What Is Human Nature Definition?
Samuels argues that there are four theoretical roles that human nature fulfils. These are: an organizing role, descriptive functions, causal explanatory functions and taxonomic functions.
The latter entails two questions: the properties that figure decisively in explanations and the conditions that individuate a species specimen. The answers to these questions depend on how the concept is construed.
Definition of human nature
A further reason for the impasse is a deeper ambiguity in the use of human nature. The term can pick out either the properties that individuate organisms as members of the species Homo sapiens or the characteristics that define a higher-level entity that includes all those specimens. The former option, which philosophers call a causal conception of human nature, characterises those factors that interferingly influence the range of similarities and differences between individual organisms.
Machery defends a nomological conception of human nature, which he thinks withstands the criticisms that are usually levelled at an essentialist view. This would imply that human nature is a set of pervasive and robust causal nexuses between antecedent and consequent properties that distinguish humans. It is a concept similar to the ones we might find in nature documentaries or in mere list conceptions such as Hume’s. But, unlike those concepts, this one would have explanatory power. This is because the causal mechanisms are intrinsic to the human mind.
Biological nature of humans
One of the reasons why it is important to unpack this package and understand what the term “human nature” actually picks out is that it is often used to make normative claims. In particular, it is claimed that human nature is a set of properties that determine whether or not an organism belongs to the species Homo sapiens. These properties also play a role in shaping the morphological and behavioral characteristics of that species.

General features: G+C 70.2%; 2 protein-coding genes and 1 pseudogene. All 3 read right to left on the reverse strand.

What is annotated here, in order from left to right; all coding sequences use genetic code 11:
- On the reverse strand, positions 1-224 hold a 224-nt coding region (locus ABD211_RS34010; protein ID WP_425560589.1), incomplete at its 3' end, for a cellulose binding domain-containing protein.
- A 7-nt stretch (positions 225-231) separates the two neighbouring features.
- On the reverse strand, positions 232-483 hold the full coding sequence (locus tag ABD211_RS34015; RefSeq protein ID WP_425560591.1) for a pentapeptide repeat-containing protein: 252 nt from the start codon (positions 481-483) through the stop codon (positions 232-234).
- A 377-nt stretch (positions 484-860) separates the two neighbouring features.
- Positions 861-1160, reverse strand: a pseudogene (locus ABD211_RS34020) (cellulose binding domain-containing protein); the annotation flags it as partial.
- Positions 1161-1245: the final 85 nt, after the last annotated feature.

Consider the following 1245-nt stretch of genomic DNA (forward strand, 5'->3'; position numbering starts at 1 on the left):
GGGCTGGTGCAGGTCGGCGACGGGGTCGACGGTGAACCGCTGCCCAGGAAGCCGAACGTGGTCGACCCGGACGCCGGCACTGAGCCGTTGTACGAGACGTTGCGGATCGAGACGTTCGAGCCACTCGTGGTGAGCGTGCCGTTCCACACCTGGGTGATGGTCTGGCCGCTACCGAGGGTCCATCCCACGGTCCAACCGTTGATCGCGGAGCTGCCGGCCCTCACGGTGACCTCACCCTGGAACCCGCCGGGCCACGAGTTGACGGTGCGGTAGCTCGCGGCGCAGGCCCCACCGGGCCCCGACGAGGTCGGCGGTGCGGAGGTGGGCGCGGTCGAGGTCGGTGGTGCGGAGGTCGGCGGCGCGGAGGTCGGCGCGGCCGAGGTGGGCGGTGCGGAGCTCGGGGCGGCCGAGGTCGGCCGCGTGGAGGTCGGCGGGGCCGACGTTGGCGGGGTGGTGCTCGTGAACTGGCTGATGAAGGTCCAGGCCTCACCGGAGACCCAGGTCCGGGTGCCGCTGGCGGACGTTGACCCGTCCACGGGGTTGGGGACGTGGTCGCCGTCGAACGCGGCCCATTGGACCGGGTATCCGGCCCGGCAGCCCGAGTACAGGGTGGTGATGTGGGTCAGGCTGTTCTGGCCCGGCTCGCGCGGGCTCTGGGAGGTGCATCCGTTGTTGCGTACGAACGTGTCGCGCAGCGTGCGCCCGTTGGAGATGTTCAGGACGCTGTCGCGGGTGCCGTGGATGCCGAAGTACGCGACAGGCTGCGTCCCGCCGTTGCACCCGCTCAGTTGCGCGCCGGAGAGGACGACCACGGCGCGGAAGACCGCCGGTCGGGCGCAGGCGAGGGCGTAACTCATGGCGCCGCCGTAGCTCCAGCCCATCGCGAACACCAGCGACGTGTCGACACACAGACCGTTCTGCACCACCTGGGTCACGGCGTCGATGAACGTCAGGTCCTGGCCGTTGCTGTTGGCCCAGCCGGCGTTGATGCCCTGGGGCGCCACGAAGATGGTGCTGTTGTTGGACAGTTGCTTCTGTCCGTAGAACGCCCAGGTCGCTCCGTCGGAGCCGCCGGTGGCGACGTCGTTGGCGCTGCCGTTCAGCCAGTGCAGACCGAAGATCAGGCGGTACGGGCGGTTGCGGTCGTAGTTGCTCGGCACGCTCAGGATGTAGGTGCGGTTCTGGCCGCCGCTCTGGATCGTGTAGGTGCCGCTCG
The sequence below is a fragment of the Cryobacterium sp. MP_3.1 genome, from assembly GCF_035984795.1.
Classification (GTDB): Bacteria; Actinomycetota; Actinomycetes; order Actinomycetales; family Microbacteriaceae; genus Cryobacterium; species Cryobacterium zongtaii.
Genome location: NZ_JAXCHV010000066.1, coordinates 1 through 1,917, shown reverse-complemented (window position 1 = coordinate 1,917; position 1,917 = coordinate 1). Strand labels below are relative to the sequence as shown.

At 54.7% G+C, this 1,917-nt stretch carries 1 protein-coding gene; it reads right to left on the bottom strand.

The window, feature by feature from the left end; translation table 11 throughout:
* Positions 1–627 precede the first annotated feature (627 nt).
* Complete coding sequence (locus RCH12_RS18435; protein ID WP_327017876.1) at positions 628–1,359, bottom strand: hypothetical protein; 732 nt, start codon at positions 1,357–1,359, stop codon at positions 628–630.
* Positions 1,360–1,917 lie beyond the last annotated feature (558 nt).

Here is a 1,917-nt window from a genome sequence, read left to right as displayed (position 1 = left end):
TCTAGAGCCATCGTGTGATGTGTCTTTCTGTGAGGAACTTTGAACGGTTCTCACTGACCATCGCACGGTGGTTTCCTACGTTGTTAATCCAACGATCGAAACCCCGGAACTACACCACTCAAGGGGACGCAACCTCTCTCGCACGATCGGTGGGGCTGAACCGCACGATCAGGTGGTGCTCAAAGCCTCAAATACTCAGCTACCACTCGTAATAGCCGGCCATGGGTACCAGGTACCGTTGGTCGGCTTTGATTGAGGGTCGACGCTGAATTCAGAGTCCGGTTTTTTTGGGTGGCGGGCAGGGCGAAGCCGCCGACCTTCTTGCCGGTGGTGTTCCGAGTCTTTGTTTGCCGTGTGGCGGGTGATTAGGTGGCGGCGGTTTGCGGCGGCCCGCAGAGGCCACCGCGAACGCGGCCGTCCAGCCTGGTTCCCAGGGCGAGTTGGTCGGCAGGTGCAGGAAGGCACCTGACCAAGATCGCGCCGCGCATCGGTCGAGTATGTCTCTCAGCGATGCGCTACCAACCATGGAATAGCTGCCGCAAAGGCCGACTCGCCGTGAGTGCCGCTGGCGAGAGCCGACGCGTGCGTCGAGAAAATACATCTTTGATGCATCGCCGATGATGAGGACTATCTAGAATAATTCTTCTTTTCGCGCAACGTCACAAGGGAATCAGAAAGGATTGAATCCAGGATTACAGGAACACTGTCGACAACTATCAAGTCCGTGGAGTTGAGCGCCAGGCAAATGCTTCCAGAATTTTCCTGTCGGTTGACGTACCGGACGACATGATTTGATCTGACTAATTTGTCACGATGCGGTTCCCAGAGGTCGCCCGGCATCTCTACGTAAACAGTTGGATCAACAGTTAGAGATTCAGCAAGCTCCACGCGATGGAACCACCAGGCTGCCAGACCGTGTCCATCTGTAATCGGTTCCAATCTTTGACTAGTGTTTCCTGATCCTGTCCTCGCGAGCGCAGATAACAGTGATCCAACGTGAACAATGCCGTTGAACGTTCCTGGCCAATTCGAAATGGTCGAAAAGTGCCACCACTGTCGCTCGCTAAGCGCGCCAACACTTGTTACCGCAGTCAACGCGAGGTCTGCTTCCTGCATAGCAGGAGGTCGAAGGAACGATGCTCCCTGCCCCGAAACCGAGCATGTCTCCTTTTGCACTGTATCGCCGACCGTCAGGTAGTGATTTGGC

Machery suggests that this nomological approach to human nature satisfies many of the roles that the concept was originally intended to fulfil. However, he points out that it fails to identify the properties that are essential to belonging to the human species.
He proposes an alternative that he calls the pattern of trait clusters in extant possible life histories as a more suitable account of human nature. This view identifies the causal connections between antecedent and consequent properties, such as having been exposed to benzene or experiencing abuse.
Moral nature of humans
The notion of human nature continues to generate lively philosophical debate. Its critics claim that it is incompatible with evolutionary biology, while its defenders argue that it is scientifically respectable and meaningful. Whether this debate can be resolved depends on how the concept is understood or defined.
A common approach to the notion of human nature is a nomological one, in which the concept picks out the traits and dispositions that distinguish humans from other species. However, Machery points out that this concept is problematic in several ways. First, it can be overinclusive. For example, a belief that water is wet cannot be considered part of human nature because it is not an intrinsic trait. Second, it can be a source of confusion between explanatory and descriptive properties. Finally, it can lead to false or misleading generalizations about humans. A more promising idea is a causal conception of human nature, which identifies the genetic and environmental resources that enable varying life histories in different individuals.
Social nature of humans
Moreover, some philosophers have taken the expression “human nature” to be synonymous with a particular kind of causal nexus. Such a nexus is one that is common to all humans, regardless of their culture or background. In other words, it is a set of pervasive and robust causal connections that can be discerned through the scientific study of human beings.
However, there is a problem with this view. Because the scientific study of human beings is focused on contemporary humans, this nexus cannot be used to explain properties that are temporally restricted. In other words, a human’s explanatory human nature at one point in time can be radically different from the human’s explanatory human nature at another time. This is known as the nomological problem. Machery points out that the nomological concept of human nature fails to fulfil many roles that it is expected to perform in science and philosophy. However, he argues that it still fulfils some important ones.